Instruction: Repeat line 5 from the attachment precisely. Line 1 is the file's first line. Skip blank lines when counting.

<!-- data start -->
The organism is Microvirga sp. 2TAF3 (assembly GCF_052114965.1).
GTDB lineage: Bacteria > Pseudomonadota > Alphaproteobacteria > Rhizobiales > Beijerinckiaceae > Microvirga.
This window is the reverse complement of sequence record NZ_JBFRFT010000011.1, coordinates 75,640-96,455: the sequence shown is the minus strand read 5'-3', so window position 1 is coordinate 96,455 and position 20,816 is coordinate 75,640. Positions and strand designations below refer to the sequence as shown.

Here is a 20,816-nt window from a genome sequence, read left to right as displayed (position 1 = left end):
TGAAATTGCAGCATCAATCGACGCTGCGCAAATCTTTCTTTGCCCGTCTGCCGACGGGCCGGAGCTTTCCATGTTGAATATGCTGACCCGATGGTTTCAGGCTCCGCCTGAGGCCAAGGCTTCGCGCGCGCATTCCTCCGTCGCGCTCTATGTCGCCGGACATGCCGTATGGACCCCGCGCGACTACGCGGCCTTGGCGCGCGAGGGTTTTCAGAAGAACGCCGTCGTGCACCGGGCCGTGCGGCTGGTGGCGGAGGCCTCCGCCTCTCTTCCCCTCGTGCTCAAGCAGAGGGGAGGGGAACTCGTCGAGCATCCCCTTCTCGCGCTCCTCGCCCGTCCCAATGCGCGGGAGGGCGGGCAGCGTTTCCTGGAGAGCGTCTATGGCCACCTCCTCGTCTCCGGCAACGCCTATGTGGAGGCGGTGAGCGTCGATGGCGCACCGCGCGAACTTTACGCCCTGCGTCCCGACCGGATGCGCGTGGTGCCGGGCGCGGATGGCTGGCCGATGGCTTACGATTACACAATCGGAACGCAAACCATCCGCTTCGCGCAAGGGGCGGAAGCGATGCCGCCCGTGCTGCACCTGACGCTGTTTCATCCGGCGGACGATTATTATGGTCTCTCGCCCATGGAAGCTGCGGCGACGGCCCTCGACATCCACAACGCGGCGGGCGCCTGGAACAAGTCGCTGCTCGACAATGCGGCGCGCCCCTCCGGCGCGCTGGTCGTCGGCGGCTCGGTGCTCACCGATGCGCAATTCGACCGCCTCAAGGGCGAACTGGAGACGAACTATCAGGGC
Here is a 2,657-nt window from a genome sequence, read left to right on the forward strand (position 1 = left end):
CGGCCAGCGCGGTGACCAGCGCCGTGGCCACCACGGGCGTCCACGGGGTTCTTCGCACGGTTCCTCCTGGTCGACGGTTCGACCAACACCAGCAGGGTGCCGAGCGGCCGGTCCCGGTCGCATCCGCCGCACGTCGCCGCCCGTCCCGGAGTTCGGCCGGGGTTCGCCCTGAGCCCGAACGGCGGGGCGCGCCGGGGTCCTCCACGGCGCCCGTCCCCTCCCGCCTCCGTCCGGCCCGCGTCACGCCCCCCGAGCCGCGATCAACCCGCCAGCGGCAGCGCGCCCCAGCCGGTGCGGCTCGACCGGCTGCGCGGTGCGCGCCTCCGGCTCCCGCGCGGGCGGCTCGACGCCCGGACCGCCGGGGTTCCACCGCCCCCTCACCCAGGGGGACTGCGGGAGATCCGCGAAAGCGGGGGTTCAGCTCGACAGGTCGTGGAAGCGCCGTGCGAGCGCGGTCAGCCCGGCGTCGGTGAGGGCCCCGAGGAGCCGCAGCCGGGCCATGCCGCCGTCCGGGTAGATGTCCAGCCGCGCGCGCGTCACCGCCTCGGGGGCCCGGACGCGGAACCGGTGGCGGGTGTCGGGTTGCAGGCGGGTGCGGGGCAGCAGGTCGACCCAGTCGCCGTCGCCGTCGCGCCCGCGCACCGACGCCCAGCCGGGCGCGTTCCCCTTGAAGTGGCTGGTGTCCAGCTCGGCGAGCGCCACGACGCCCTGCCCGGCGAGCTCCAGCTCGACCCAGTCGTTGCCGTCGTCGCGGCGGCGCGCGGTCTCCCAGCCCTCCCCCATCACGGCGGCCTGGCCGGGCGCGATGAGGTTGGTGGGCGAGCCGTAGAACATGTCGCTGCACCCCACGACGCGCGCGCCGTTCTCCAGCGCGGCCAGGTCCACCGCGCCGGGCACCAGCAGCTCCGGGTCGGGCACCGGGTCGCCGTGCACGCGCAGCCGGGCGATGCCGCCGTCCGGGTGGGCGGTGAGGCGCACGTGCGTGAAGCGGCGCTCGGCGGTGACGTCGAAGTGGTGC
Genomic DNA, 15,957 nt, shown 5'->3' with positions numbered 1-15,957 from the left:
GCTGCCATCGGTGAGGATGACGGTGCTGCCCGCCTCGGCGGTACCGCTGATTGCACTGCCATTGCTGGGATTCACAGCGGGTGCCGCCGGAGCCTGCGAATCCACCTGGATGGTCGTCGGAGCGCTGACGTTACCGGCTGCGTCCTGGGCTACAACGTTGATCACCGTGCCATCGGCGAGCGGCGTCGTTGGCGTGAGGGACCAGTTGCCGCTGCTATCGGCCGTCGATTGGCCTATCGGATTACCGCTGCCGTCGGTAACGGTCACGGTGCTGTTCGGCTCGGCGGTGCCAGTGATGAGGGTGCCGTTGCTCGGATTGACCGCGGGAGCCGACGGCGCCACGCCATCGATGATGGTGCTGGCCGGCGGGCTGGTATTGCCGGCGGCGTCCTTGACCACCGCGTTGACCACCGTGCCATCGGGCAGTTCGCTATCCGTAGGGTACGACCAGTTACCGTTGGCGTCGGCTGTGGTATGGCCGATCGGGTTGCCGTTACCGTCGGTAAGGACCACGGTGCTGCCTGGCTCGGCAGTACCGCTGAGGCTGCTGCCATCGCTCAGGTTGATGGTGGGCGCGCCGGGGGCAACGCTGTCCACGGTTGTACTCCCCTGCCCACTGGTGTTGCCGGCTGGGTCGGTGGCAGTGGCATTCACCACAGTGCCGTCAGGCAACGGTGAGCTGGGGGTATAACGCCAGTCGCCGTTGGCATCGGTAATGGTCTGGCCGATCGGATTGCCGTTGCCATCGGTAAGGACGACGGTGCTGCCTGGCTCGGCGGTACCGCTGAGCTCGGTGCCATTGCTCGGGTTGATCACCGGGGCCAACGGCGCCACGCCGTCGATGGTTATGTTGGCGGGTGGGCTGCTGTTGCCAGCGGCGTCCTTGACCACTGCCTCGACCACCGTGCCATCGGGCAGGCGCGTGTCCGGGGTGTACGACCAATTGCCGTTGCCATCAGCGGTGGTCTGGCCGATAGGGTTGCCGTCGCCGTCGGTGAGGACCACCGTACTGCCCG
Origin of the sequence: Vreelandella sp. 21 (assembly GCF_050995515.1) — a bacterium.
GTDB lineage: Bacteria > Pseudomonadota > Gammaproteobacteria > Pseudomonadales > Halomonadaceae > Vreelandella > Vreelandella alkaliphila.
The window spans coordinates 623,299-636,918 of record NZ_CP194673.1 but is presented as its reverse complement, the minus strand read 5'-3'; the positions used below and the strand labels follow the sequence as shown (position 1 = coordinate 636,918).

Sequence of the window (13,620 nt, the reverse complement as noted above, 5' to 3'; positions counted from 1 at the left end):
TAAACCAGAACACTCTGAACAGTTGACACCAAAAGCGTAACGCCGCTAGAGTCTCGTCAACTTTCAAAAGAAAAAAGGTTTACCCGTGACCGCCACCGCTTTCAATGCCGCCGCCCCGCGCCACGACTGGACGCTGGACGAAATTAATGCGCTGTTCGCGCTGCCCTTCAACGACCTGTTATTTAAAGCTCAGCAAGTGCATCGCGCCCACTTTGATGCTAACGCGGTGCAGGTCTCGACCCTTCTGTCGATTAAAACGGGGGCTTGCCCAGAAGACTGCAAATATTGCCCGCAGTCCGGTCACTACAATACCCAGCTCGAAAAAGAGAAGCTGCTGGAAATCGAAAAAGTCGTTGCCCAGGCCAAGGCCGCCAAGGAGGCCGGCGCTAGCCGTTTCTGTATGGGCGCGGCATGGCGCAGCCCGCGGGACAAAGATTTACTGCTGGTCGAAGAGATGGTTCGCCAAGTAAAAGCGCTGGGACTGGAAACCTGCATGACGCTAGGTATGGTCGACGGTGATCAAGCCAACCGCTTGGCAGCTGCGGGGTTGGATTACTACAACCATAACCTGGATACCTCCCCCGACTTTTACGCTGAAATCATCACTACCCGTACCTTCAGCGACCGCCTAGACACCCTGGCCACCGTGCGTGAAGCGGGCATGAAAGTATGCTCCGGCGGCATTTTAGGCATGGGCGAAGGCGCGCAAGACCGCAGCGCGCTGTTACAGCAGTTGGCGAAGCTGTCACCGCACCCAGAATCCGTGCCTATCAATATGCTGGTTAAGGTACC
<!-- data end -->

TGAAATTGCAGCATCAATCGACGCTGCGCAAATCTTTCTTTGCCCGTCTGCCGACGGGCCGGAGCTTTCCATGTTGAATATGCTGACCCGATGGTTTCAGGCTCCGCCTGAGGCCAAGGCTTCGCGCGCGCATTCCTCCGTCGCGCTCTATGTCGCCGGACATGCCGTATGGACCCCGCGCGACTACGCGGCCTTGGCGCGCGAGGGTTTTCAGAAGAACGCCGTCGTGCACCGGGCCGTGCGGCTGGTGGCGGAGGCCTCCGCCTCTCTTCCCCTCGTGCTCAAGCAGAGGGGAGGGGAACTCGTCGAGCATCCCCTTCTCGCGCTCCTCGCCCGTCCCAATGCGCGGGAGGGCGGGCAGCGTTTCCTGGAGAGCGTCTATGGCCACCTCCTCGTCTCCGGCAACGCCTATGTGGAGGCGGTGAGCGTCGATGGCGCACCGCGCGAACTTTACGCCCTGCGTCCCGACCGGATGCGCGTGGTGCCGGGCGCGGATGGCTGGCCGATGGCTTACGATTACACAATCGGAACGCAAACCATCCGCTTCGCGCAAGGGGCGGAAGCGATGCCGCCCGTGCTGCACCTGACGCTGTTTCATCCGGCGGACGATTATTATGGTCTCTCGCCCATGGAAGCTGCGGCGACGGCCCTCGACATCCACAACGCGGCGGGCGCCTGGAACAAGTCGCTGCTCGACAATGCGGCGCGCCCCTCCGGCGCGCTGGTCGTCGGCGGCTCGGTGCTCACCGATGCGCAATTCGACCGCCTCAAGGGCGAACTGGAGACGAACTATCAGGGC